I did not answer her, but looked around as a shower of flower petals began to rain upon us. A cherry blossom nearby was expanding with blooming pink flowers as the cluttering petals broke from their stems and blew in every which direction. Bud almost exploded with the expansion of their petals, growing twice the size of any unassisted blossom. I knew Naomi’s fascination with the subject must have reached a rare height of excitement as her energy caused the cherry blossom to bloom to an abnormal and reckless extent. Her childish abuse of the magic had reached a new intolerable level of my expectations and I would not allow it to persist.
“ENOUGH OF THIS!” I bellowed; this time reaching a degree of harshness that even Naomi was forced to look away. I knew my coldness was beyond that in which even I could approved of, but I did not want to show the shame I took in saying those words. Instead of apologizing, I spoke in a lower tone and edged toward a change of subject.
“Follow me,” I said as I walked past Naomi’s motionless body. I dared not look at her again as I passed by in fear that I would see some emotion on her face that I might take pity on. There was no place I wanted to show her, but as this place had worn out its welcome by the discomfort of my cruel tongue, I thought it best to find a new area.
The flowers of her star-shaped trail were crushed under the feet she had danced around, as I took no precaution in stepping over them. I did not make even an attempt to see if Naomi had followed me, until I reached the edge of our small clearing in the forest, where the trees became densely rooted around the wilderness.
She had not followed, nor had she moved. In fact, the sight of her condition was simply unnerving, but my attention was no longer focused on Naomi. My heart seemed to fall into my stomach and a heavy weight overtook the rest of my body. No longer proud with my gestures, my arms hung limply at my sides with sweat spouting from my palms as I watched the dark figure towering over my sweet Naomi. His eye sockets glowed completely red in his skeletal face. A thin layer of dark gray skin laid thinly over his skull as two long fangs, protruding from his bared teeth, extended over his chin. He was a Plagmite.
“Dagan, was it?” he called out with a scratchy voice that could raise the hair on one’s back. “You’re not so enthused to speak about me.” Naomi appeared pale, as she stood petrified by his side. “I work hard for my reputation, you know,” Pernisceus mused while clarifying his identity; not that I cared to give this insect a name. “Hmm… not so enthused to speak at all, I see. Well, perhaps it would be better if I explained things to Naomi through a bit of a demonstration.”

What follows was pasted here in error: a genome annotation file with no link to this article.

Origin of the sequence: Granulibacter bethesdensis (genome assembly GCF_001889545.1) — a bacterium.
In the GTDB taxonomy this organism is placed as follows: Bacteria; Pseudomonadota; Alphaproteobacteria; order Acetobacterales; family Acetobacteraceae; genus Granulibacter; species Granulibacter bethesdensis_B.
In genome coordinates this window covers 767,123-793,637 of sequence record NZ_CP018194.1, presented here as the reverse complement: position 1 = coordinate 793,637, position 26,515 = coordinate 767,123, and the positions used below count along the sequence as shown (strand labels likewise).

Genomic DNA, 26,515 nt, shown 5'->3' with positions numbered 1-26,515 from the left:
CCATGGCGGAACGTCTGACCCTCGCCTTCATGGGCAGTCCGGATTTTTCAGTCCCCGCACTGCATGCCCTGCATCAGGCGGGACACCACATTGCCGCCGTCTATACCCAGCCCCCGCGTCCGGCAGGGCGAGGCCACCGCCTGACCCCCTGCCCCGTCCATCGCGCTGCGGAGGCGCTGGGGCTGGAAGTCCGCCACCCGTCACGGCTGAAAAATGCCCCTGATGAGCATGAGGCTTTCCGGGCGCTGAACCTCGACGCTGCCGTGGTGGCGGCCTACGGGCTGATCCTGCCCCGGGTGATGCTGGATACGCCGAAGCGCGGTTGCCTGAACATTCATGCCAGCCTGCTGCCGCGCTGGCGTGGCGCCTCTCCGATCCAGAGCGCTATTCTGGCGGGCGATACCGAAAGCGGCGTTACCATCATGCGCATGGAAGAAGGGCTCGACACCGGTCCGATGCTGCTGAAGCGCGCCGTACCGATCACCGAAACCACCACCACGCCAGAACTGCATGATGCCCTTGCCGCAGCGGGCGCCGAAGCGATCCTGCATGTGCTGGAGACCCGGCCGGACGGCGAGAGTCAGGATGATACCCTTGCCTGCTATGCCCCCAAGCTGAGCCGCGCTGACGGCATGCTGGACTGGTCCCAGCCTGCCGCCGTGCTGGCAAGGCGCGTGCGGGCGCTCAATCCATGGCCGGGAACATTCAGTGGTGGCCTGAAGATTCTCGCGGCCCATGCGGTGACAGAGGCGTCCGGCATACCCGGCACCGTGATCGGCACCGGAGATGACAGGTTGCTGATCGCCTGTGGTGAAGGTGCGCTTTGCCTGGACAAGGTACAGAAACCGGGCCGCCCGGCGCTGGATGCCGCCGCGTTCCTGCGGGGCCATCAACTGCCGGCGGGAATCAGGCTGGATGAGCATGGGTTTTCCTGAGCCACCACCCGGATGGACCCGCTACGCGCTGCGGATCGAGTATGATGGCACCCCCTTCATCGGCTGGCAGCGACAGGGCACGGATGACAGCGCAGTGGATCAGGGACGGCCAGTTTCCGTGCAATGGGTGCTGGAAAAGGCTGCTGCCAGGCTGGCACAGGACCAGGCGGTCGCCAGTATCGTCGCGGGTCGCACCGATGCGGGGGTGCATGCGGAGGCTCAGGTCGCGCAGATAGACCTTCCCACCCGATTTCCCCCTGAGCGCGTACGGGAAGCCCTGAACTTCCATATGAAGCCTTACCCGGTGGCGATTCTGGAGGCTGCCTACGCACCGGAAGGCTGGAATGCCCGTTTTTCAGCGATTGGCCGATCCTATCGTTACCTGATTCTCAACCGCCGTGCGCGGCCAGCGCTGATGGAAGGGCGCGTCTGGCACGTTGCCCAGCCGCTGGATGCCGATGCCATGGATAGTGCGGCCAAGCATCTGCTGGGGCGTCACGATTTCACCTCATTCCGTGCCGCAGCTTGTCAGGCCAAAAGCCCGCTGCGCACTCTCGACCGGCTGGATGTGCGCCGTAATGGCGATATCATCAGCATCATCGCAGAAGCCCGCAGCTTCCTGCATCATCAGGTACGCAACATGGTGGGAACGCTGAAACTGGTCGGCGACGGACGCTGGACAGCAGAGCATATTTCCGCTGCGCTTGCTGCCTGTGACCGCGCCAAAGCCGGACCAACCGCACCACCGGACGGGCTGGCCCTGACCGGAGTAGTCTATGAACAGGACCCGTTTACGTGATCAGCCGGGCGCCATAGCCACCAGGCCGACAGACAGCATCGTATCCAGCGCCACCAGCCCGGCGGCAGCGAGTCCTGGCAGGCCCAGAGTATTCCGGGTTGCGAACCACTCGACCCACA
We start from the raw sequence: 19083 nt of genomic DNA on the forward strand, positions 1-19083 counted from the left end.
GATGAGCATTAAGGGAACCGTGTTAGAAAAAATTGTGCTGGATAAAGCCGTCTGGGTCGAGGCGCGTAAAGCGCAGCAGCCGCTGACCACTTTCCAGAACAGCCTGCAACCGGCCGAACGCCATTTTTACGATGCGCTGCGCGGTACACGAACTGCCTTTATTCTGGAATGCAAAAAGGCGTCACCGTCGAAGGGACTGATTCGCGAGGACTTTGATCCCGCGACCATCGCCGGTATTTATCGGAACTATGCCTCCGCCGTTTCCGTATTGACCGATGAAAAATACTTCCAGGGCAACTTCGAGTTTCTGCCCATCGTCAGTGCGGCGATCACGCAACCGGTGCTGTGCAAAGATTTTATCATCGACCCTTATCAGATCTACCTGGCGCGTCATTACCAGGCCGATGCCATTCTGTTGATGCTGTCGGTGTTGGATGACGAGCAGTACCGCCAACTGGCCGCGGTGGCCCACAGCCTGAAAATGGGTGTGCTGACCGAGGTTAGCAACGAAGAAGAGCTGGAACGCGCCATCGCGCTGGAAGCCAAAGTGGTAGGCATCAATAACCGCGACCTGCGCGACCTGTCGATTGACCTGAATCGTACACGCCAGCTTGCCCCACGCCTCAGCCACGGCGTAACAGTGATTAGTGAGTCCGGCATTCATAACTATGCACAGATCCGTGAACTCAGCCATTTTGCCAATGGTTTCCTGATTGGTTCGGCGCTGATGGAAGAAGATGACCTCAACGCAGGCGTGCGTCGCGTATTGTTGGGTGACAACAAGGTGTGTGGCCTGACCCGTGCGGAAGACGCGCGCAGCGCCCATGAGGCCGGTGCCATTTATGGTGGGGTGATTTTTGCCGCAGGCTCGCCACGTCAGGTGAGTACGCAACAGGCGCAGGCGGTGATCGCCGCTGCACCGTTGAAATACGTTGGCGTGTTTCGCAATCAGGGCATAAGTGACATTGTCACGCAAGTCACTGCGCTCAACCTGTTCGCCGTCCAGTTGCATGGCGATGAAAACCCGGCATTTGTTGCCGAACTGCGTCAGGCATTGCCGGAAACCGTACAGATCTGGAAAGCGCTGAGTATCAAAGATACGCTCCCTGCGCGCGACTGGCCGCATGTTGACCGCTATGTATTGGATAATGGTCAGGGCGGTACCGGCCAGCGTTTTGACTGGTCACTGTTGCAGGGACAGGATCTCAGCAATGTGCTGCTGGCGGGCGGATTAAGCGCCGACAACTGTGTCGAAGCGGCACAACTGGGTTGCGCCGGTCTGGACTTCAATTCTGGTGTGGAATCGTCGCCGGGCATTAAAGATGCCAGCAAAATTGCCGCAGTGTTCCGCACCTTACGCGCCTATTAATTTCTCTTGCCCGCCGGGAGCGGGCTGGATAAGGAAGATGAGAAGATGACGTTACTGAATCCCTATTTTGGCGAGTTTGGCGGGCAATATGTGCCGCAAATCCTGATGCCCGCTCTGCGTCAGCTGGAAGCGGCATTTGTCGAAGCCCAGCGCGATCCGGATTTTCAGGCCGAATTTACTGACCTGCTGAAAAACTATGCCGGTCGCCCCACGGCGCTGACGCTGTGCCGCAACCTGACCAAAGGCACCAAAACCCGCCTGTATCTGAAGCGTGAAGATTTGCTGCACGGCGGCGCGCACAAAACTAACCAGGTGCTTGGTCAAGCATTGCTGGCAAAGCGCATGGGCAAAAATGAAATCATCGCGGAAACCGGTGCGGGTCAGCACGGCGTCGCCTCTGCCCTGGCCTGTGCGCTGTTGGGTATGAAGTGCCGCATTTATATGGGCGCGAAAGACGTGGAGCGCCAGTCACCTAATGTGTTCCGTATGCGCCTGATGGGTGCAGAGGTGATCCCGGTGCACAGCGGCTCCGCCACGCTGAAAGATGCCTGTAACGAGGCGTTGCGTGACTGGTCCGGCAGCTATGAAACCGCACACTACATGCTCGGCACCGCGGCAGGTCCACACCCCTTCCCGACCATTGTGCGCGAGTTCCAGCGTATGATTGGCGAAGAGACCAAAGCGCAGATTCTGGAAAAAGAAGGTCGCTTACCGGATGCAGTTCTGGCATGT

Naomi woke up to these words with a gasp, but her reaction came too slow as Pernisceus took hold of her shoulder before she could back away. She shrieked as her shoulder was singed with the pain of burning flesh as Pernisceus held tight. And I could not have been more proud of the fight my pupil put out using the magic I had taught her. Indeed, during those last moments with her, I was both pleased and ashamed with the discovery of her potential. How I could not have appreciated her skills until this moment became my biggest heartache. She was able to break Pernisceus’s grip with the summoning of roots to lock around his limbs and lashed at him with thorn-covered vines, whipping at his tough layer of flesh.
While at first transfixed by this display, I knew I could not allow it to continue. She could make little use of one arm, backing vainly toward the trunk of a dying tree without the source of a single living plant within reach. I could feel the low struggle of life, which was too faint for her untrained mind to detect, within the tree she leaned against. It was my last hope to save her and I would make the ultimate sacrifice to see it done. In one blink, I had come in between Naomi and Pernisceus. The tree had come to life and grabbed Naomi around the waist with its branches as she struggled to free herself, kicking at the bark and screaming my name, while the tree carried her away. And Pernisceus had clawed at my chest before I fell backwards, hoping to be caught by the tree that was no longer there.
This remains the most recent time Pernisceus had struck. While, exactly one year from that day, I still look up at Naomi. Her metallic hair lays as smooth as it had then. Those violet eyes shine brighter than ever. But there is no crown of flowers in her hair or a star path of assortments trailing behind her. The pain in her teary eyes drips onto the grass that stands on the last place I had stood. Watching from my binding roots as part of the unrecognized immobile earth, I yearn to see her holding that brush again. I want to see her sitting in a patch of sunlight, running with her arms wide open, and making petals rain over me, so I can reach out for the blossoming child that I had dragged into the shadows and left behind to wilt. Now, only as a name carved into a resting stone, do I realize that instead of trampling over the flower, I should have helped it grow.